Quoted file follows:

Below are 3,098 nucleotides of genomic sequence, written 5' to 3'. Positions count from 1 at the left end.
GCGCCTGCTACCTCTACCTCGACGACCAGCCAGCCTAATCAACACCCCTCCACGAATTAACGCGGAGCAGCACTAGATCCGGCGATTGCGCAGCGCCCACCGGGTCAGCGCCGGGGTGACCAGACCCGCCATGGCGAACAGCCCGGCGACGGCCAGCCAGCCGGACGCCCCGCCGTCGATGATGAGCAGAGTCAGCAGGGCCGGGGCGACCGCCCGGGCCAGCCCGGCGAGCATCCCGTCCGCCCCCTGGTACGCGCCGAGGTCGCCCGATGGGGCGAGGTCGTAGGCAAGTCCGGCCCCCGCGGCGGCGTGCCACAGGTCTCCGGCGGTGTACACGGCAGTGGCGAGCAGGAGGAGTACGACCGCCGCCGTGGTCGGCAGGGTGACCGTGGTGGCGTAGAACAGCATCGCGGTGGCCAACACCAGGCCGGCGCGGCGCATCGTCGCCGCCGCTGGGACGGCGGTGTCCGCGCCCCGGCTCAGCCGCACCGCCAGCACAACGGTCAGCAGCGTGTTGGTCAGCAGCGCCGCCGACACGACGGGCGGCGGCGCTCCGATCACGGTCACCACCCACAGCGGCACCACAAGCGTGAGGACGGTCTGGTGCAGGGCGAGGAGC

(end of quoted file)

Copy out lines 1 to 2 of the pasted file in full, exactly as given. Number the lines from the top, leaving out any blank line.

Below are 3,098 nucleotides of genomic sequence, written 5' to 3'. Positions count from 1 at the left end.
GCGCCTGCTACCTCTACCTCGACGACCAGCCAGCCTAATCAACACCCCTCCACGAATTAACGCGGAGCAGCACTAGATCCGGCGATTGCGCAGCGCCCACCGGGTCAGCGCCGGGGTGACCAGACCCGCCATGGCGAACAGCCCGGCGACGGCCAGCCAGCCGGACGCCCCGCCGTCGATGATGAGCAGAGTCAGCAGGGCCGGGGCGACCGCCCGGGCCAGCCCGGCGAGCATCCCGTCCGCCCCCTGGTACGCGCCGAGGTCGCCCGATGGGGCGAGGTCGTAGGCAAGTCCGGCCCCCGCGGCGGCGTGCCACAGGTCTCCGGCGGTGTACACGGCAGTGGCGAGCAGGAGGAGTACGACCGCCGCCGTGGTCGGCAGGGTGACCGTGGTGGCGTAGAACAGCATCGCGGTGGCCAACACCAGGCCGGCGCGGCGCATCGTCGCCGCCGCTGGGACGGCGGTGTCCGCGCCCCGGCTCAGCCGCACCGCCAGCACAACGGTCAGCAGCGTGTTGGTCAGCAGCGCCGCCGACACGACGGGCGGCGGCGCTCCGATCACGGTCACCACCCACAGCGGCACCACAAGCGTGAGGACGGTCTGGTGCAGGGCGAGGAGC